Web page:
Chennai: Several government hospitals in Tamil Nadu are under the grip of an acute shortage of medicines affecting the services.
The government medical college hospitals are now functioning by making local purchases using Chief Minister’s Comprehensive Health Insurance Scheme (CMCHIS).
Sources in the state health department told IANS that the Tamil Nadu Medical Service Corporation (TNMSC) not getting adequate medicines, especially antibiotics, was raised with the state health minister, Ma Subramanian in a recent meeting the minister had with the hospital deans.
The TNMSC, which is the nodal agency for the procurement of drugs, provides a no objection certificate for hospitals to make local purchases. Doctors told IANS that the medicines in shortage are mostly essential drugs.
Doctors said that the drugs that are mostly in shortage are, Ciprofloxacin, Furosemide, Omeprazole, Clopidogrel and Cefotaxime. Antibiotics and IV fluids are also in short supply in the hospitals in Tamil Nadu and this is creating major difficulties in the functioning of the hospitals including Medical college hospitals.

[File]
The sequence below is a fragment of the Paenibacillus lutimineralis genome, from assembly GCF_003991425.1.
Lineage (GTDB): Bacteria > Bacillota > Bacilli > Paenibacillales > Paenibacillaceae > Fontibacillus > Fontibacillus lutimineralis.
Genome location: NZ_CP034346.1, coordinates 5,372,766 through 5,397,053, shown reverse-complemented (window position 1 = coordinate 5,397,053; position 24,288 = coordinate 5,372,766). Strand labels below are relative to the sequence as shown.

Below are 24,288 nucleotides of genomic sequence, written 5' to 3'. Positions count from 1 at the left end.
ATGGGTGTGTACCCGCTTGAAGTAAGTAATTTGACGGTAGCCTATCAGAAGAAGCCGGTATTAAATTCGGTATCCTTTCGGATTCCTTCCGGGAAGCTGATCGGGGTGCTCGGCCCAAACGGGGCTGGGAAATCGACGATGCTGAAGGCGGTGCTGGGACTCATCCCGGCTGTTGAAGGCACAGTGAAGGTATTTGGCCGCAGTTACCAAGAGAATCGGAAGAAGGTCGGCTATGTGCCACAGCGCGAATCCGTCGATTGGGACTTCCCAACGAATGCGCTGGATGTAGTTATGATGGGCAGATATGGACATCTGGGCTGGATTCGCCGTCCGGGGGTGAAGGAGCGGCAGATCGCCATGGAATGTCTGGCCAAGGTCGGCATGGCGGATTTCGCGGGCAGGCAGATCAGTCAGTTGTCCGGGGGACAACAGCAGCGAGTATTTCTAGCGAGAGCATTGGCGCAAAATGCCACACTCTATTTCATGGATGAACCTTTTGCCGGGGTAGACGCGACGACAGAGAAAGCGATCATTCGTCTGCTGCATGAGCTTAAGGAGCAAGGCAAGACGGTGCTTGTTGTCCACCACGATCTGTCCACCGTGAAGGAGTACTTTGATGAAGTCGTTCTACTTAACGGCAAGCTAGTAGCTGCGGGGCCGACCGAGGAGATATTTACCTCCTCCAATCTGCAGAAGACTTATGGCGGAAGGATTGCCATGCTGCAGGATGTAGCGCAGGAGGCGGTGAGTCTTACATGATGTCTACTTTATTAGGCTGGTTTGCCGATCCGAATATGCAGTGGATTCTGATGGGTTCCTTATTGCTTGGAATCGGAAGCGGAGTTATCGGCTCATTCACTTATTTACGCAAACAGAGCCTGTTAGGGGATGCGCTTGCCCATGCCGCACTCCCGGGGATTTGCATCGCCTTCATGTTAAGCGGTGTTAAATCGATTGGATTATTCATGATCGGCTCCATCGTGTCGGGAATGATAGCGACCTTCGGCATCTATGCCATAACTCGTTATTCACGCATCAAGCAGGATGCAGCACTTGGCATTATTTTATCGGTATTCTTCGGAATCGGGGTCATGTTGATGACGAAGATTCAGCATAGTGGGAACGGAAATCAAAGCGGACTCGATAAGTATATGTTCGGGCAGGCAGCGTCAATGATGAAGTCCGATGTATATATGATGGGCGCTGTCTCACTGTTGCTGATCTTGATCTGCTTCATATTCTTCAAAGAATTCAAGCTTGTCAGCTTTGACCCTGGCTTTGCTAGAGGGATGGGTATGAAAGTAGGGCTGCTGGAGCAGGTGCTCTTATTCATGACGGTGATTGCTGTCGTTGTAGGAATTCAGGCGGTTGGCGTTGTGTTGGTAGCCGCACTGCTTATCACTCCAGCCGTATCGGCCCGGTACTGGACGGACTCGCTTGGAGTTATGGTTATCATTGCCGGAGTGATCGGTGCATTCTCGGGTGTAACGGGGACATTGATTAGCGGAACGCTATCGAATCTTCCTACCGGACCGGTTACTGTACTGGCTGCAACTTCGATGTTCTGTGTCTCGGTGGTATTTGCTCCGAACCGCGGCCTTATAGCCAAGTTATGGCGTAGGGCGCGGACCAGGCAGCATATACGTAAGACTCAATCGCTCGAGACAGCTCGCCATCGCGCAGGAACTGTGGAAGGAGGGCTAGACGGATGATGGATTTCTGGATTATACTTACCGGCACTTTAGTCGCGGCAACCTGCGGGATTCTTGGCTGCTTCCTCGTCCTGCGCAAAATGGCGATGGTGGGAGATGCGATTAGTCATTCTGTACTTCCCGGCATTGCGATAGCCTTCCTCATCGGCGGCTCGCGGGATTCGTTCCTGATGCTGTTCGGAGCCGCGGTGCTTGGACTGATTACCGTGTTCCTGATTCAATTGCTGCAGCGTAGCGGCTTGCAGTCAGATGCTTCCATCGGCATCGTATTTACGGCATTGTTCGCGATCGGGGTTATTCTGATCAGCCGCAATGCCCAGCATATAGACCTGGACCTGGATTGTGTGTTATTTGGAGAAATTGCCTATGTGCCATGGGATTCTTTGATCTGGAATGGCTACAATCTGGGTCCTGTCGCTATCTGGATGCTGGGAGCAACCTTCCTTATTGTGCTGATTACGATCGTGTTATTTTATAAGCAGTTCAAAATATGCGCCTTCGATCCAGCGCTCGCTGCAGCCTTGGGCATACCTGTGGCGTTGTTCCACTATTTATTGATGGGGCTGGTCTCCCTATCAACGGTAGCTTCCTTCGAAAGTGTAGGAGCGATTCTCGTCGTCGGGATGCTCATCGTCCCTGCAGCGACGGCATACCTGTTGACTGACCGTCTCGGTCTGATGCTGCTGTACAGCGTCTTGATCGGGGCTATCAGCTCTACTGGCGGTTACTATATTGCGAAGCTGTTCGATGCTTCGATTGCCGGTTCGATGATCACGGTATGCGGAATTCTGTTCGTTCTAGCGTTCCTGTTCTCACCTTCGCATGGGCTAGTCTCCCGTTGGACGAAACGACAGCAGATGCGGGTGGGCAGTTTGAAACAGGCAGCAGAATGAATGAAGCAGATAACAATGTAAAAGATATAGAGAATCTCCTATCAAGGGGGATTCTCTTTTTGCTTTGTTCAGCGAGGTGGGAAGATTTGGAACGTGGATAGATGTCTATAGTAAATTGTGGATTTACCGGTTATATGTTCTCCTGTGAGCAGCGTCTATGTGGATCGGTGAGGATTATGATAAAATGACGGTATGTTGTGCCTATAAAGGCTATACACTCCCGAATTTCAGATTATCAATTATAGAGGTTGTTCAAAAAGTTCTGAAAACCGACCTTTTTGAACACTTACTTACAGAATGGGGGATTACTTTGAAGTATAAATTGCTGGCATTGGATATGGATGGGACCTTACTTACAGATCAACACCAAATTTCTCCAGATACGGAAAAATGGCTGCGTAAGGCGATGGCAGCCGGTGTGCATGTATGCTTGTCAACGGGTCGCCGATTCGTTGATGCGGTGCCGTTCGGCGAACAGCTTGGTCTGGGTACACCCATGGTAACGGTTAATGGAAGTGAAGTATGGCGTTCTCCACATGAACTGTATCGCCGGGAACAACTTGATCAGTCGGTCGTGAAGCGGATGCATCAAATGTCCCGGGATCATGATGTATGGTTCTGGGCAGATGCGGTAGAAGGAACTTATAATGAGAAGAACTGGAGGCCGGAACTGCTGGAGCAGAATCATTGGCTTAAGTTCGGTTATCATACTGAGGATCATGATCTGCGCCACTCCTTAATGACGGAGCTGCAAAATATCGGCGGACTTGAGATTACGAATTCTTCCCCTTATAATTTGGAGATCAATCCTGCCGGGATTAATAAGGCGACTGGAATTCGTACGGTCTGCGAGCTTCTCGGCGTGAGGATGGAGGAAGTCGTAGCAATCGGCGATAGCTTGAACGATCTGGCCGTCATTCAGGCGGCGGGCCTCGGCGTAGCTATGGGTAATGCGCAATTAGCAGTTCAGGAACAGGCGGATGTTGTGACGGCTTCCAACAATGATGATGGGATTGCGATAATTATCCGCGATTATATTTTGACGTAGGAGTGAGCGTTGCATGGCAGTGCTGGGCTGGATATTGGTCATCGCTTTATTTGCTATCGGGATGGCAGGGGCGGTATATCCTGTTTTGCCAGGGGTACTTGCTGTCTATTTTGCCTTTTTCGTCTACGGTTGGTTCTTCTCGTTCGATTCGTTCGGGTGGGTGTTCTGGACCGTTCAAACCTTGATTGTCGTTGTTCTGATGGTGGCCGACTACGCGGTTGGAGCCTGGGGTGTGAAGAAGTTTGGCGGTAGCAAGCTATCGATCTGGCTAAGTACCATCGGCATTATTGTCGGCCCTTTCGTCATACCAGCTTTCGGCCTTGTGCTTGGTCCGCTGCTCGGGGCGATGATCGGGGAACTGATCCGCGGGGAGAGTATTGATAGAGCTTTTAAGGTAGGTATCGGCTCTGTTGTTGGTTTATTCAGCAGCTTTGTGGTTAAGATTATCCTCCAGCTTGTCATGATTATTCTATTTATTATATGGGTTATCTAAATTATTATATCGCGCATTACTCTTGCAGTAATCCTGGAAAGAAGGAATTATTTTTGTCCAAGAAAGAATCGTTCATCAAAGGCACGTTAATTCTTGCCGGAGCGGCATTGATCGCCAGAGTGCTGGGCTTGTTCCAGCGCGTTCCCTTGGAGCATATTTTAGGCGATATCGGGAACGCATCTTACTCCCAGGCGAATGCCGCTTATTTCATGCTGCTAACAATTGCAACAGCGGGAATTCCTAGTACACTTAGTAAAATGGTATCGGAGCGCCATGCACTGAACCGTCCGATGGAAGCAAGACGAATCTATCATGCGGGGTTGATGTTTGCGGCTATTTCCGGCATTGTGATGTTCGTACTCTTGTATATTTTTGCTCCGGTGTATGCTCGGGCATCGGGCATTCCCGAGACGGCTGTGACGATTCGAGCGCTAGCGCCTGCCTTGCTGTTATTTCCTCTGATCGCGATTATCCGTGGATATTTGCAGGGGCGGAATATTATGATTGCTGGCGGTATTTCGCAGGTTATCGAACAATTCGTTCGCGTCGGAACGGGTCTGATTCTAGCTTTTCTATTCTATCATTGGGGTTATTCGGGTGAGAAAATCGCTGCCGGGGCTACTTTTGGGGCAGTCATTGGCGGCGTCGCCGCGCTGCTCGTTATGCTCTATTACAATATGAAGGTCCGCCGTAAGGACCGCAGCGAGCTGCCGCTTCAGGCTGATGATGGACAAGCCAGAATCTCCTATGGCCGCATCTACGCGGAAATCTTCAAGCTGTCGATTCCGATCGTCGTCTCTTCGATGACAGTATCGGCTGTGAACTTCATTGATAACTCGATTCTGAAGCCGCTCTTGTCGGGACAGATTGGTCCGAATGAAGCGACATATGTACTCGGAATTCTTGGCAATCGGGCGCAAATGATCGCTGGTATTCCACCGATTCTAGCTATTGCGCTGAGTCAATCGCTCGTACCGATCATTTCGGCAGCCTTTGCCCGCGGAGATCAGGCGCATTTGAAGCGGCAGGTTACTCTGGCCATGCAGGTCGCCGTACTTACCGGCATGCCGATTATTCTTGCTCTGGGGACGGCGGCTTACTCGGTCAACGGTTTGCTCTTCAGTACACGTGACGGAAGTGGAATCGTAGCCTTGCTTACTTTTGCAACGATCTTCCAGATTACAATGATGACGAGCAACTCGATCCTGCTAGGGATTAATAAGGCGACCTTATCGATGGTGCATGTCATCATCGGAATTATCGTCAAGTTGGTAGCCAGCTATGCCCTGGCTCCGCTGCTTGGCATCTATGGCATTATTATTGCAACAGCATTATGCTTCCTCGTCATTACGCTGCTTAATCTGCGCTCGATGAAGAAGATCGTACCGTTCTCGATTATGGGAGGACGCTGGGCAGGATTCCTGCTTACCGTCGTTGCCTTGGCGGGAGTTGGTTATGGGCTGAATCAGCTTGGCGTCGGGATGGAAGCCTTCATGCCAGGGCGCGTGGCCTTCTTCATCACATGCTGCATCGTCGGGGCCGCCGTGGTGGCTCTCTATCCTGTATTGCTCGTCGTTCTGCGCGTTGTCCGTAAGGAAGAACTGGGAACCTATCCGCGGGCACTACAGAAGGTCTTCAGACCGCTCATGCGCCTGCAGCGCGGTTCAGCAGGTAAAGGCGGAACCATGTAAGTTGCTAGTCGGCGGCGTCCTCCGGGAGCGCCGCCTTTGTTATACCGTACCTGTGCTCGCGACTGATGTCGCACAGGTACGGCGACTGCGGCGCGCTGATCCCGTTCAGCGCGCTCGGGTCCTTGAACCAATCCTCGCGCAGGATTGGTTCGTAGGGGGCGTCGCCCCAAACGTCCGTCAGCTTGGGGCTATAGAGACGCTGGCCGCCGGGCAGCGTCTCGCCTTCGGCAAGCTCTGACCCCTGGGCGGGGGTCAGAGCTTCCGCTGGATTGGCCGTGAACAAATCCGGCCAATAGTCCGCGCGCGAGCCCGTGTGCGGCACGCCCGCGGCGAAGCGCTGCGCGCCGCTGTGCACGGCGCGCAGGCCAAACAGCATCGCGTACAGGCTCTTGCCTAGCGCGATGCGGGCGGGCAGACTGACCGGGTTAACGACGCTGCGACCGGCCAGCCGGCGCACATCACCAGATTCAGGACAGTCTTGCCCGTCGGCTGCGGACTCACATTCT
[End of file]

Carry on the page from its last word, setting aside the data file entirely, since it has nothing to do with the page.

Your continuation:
Injections including Paracetamol, Diclofenac, Cefotaxime, Ceftriaxone and IV Infusion fluids are in acute shortage in the state.
A Doctor in Madurai government medical college hospital while speaking to IANS said, ” Generally issues in drug supply come up in February but is solved by March end at the most but now it is already August and still we are running short of medicines creating very difficult situations in the functioning of the hospitals in the government sector.”
He also said that there is a constant deficit of one drug or the other and a huge shortage of antibiotics. The doctor also said that the shortage is mostly due to the variable prices of medicines after Covid -19 and this has led to the delay in the floating of tenders.”
P. Saminathan, President of Service Doctors and Post Graduate doctors association while told IANS: “Post Covid -19, the number of people taking treatment from Government hospitals has increased, resulting in increased drug consumption. However, the government has not increased the drug allotment proportionately.”